The lawsuit, filed by California resident Ronald Gray, claims the plaintiff purchased two different models of BMW E64 convertibles, both of which had the convertible top defect. Just months after purchasing both vehicles, the convertible tops would intermittently fail to open and close. Further, even if the tops appeared to be open or closed, the operation light would flash the "top not locked"message, which resulted in the trunks remaining locked.
Entitled Gray v. BMW of North America LLC, Case No. 13-cv-03417, in the U.S. District Court for the District of New Jersey, the lawsuit further contends "The Convertible Top Defect, which can cost up to $5,000 to repair or replace, is not simply an economic or aesthetic concern: it is also a serious safety hazard." And, the BMW Owner' Manual also states that driving without having the convertible top completely open or closed "can lead to damage or injury."
Gray alleges that BMW either knew, or should have known about the convertible top defect but instead concealed the safety defect, failing to disclose the defect to customers at the time of purchase or lease. If consumers had been aware in advance, of the defect, they would not have purchased or leased the vehicles, the lawsuit claims.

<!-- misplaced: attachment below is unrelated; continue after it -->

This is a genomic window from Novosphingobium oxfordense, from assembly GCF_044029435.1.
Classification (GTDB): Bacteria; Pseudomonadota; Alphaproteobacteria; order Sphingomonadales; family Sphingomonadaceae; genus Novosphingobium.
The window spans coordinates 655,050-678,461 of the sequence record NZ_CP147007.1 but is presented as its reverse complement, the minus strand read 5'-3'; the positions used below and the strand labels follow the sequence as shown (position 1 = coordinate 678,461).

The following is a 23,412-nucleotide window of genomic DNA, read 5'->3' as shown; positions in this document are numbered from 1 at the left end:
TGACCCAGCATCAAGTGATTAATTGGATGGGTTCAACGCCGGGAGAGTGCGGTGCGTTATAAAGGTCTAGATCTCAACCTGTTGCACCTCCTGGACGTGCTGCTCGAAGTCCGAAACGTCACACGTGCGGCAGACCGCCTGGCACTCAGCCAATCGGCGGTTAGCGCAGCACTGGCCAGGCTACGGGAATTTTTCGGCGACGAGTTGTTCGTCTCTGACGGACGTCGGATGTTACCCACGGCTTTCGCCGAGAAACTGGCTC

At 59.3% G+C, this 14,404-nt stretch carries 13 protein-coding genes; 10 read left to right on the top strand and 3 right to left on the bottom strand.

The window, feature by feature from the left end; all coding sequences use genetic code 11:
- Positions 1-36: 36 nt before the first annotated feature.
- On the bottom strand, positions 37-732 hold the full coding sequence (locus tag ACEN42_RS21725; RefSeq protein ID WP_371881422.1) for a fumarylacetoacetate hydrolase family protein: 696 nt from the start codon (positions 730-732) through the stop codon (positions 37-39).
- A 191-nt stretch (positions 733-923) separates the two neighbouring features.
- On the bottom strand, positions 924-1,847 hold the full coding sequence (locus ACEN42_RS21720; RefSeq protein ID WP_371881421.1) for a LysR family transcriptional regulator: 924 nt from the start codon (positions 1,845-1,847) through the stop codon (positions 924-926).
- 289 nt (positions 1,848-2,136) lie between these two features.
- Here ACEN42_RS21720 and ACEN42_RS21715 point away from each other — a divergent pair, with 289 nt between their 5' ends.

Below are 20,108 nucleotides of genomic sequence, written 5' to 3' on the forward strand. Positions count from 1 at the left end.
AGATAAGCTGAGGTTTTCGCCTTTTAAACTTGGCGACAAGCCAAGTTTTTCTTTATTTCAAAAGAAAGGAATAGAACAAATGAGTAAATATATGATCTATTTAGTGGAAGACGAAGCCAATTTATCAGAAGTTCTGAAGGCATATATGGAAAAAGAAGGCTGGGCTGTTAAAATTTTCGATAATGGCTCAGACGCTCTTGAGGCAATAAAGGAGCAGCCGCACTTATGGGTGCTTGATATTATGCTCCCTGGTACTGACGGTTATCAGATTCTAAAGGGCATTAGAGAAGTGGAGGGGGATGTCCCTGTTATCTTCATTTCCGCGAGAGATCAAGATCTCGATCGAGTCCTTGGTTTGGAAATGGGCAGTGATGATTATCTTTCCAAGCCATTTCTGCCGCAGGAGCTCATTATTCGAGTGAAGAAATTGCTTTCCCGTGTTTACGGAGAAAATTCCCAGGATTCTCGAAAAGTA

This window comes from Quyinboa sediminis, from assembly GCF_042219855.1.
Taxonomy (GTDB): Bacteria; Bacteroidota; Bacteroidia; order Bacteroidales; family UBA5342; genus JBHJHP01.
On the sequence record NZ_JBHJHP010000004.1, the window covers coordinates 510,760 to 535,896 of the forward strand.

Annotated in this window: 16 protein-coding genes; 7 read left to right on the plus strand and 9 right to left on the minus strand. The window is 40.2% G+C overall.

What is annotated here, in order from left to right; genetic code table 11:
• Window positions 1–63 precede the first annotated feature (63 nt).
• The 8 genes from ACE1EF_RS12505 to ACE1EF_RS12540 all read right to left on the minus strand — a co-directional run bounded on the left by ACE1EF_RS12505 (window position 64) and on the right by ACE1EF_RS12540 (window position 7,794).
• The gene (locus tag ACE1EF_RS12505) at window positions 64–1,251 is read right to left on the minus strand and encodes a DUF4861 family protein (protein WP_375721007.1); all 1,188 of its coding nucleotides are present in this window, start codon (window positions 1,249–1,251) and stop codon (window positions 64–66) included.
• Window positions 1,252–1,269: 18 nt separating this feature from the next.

The defective products and consumer fraud class action lawsuit is brought on behalf of a proposed class of all current and former owners and lessees of any 2004-2010 model year BMW E64 (6 Series Convertible) vehicles. Plaintiffs are represented by Matthew R. Mendelsohn of Mazie Slater Katz & Freeman LLC.